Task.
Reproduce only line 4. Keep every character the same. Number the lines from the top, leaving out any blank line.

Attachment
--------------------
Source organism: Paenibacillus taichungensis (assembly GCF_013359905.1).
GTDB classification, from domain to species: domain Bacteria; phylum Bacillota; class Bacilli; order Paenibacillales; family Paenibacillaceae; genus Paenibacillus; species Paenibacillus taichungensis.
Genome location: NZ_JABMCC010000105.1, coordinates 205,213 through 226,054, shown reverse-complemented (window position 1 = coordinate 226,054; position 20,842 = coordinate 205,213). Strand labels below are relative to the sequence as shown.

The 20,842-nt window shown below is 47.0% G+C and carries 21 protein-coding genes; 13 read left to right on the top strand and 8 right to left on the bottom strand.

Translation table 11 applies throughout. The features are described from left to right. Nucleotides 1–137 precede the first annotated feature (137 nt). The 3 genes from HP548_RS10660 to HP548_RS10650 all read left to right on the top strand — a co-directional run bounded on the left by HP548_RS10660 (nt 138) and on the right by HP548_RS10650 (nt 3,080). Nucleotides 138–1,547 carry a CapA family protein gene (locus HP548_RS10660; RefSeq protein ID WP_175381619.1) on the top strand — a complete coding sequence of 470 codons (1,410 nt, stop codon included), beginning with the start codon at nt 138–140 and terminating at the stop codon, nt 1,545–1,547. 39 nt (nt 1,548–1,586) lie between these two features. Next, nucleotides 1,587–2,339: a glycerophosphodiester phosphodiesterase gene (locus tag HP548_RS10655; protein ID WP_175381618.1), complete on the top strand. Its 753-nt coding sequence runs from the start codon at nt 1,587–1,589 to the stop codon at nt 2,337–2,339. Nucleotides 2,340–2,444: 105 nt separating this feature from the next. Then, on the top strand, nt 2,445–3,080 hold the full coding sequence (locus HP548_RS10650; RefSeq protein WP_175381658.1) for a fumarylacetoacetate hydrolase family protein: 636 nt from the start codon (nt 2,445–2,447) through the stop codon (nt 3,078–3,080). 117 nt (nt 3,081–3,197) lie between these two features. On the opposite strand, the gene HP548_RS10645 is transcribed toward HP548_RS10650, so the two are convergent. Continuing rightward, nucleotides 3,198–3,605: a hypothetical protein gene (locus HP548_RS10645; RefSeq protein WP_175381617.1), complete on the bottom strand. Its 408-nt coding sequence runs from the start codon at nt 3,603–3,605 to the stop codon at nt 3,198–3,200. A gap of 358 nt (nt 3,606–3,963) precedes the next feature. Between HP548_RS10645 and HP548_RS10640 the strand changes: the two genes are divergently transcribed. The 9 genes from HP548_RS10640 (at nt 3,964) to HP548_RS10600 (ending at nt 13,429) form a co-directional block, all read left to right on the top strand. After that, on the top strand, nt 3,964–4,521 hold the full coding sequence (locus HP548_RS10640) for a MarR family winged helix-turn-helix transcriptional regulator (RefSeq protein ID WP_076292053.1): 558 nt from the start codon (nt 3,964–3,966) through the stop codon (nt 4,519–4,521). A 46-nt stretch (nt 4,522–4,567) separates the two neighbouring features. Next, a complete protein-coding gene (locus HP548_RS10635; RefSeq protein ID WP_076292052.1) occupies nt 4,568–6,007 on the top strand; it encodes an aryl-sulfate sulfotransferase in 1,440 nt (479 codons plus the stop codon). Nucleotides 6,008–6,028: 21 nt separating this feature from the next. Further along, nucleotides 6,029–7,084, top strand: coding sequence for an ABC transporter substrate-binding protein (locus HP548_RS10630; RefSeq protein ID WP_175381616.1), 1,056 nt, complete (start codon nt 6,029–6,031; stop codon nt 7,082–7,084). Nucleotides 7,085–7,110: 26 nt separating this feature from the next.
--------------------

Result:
The 20,842-nt window shown below is 47.0% G+C and carries 21 protein-coding genes; 13 read left to right on the top strand and 8 right to left on the bottom strand.